Get someone to identify those 'shrooms, STAT.

    So a neighbor this weekend says some of ours looks to be be hallucinogenic....googling them tonight. A long shot, but would be nice, eh?

  18. #93
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    Quote Originally Posted by muted View Post
    So a neighbor this weekend says some of ours looks to be be hallucinogenic....googling them tonight. A long shot, but would be nice, eh?
    lol

    You're gonna try to identify 'shrooms via the Google?

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  19. #94
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    Yeah. Don't worry, I'll let the wife try them first.

  20. #95
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    Quote Originally Posted by skaredshtles View Post
    Wait. You live on the Colorado Front Range?!?
    Salt Lake. I think I tilled my way down to the bottom of Lake Bonneville...

  21. #96
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    Quote Originally Posted by muted View Post
    So a neighbor this weekend says some of ours looks to be be hallucinogenic....googling them tonight. A long shot, but would be nice, eh?
    This is the bible, supposedly: https://www.amazon.com/Psilocybin-Mu.../dp/0898158397

    Michael Pollan spends a bunch of time with the author in Pollan's latest book. Bottom line seems to be that misidentification with deadly species is very, very easy.

  22. #97
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    Quote Originally Posted by Boissal View Post
    Salt Lake. I think I tilled my way down to the bottom of Lake Bonneville...
    Yeah, I know. Same shit here, though. Fucking clay.

  23. #98
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    Quote Originally Posted by skaredshtles View Post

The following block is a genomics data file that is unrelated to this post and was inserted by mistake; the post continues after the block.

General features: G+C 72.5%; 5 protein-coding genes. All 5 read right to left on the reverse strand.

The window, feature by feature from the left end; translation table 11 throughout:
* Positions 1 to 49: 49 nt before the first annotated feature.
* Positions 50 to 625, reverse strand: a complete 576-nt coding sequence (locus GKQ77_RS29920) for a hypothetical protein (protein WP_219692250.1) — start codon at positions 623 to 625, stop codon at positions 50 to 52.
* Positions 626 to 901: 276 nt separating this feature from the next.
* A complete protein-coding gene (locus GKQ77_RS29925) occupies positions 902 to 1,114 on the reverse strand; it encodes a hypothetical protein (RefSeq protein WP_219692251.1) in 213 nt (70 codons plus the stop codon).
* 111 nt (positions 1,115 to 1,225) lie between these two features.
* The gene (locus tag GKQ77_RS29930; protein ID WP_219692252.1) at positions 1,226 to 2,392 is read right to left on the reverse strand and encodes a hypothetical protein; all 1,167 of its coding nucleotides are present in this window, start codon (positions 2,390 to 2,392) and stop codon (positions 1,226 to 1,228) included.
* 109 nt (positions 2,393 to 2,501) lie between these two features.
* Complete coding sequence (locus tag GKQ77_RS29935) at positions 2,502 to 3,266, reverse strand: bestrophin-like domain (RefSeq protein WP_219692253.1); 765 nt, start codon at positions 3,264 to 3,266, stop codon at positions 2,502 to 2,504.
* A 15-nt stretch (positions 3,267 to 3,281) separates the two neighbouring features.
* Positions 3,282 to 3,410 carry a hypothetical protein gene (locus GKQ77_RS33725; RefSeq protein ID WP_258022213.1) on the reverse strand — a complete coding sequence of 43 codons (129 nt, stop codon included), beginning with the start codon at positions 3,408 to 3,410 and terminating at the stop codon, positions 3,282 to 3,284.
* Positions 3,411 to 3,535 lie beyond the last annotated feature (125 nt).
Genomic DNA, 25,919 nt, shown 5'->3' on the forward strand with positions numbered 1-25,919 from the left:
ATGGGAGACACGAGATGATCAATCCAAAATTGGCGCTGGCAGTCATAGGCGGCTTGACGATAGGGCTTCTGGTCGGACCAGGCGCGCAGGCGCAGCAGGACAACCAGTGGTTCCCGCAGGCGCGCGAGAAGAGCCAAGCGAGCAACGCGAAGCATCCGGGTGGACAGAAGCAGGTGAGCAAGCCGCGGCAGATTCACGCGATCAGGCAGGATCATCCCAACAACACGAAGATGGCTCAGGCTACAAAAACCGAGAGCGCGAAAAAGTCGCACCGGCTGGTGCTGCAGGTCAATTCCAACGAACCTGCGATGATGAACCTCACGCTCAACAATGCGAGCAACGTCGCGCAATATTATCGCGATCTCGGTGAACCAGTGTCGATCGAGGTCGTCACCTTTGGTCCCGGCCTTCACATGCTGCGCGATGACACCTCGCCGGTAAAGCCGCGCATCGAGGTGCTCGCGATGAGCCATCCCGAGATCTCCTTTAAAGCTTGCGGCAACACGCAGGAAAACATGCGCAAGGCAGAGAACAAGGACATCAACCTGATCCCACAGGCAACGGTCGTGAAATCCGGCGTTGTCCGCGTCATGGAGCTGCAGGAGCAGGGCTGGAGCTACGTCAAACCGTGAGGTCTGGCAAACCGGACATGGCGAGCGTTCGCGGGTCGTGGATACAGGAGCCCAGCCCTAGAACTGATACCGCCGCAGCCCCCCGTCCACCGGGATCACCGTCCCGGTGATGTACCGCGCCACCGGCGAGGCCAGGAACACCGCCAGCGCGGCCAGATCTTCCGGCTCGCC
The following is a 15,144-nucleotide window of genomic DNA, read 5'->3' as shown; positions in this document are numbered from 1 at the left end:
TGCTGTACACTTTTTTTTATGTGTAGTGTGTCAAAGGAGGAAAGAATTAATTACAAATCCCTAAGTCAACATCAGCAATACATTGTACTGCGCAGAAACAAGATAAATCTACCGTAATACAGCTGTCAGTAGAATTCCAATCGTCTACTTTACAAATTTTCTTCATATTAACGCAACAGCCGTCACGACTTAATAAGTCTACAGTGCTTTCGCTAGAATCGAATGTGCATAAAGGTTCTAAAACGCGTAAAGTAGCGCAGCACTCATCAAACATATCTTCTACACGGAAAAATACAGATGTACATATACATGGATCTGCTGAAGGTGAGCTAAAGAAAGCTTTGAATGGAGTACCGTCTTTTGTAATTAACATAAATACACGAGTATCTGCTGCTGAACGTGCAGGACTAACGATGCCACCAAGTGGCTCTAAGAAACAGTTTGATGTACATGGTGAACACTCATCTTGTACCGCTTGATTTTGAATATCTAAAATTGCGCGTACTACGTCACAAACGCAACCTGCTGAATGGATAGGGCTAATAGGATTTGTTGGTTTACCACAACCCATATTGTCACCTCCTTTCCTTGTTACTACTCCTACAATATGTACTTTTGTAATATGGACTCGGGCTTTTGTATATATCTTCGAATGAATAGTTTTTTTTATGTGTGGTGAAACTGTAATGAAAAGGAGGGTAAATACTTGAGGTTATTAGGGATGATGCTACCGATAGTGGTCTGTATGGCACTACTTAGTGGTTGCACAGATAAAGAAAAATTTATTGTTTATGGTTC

Yeah, I know. Same shit here, though. Fucking clay.
    Fucking clay indeed. My 4 melons (painstakingly grown from seeds I got from my grandma in France) didn't survive the excess moisture and all keeled over. Every year I hesitate to amend their area with a ton of sand to improve drainage and decide against it cause it never gets wet here...

    These guys are loving it though, they're ready much sooner than they've ever been:

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  24. #99
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    Quote Originally Posted by Boissal View Post
    Fucking clay indeed. My 4 melons (painstakingly grown from seeds I got from my grandma in France) didn't survive the excess moisture and all keeled over. Every year I hesitate to amend their area with a ton of sand to improve drainage and decide against it cause it never gets wet here...
    We have a layer of clay 6 inches to a foot below the old forest duff. I dug down into it once and gave up at about 4 feet down.

    So I was also thinking of amending the soil with sand, but I read that can make the situation worse, turning the clay into cement. So I work 20 bags of different kinds of manure into the gardens every year.
    Merde De Glace On the Freak When Ski
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  25. #100
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    Quote Originally Posted by steepconcrete View Post
    Adding sand to clay is about the worst thing you could do for it. Organic material is your friend.
    I've always read that melons like sandy soils and need good drainage? The upper foot of soil has been amended into oblivion with massive amounts of organic matter, the problem is below that with the layer of clay. I don't really know how I can fix that without renting a backhoe and digging 3' deep... The last couple of years I got really aggressive with the tiller and compost but I don't think I get anything done deeper than 8". Maybe the melons need to grow in a container...

    Edit: holy shit that's a lot of sand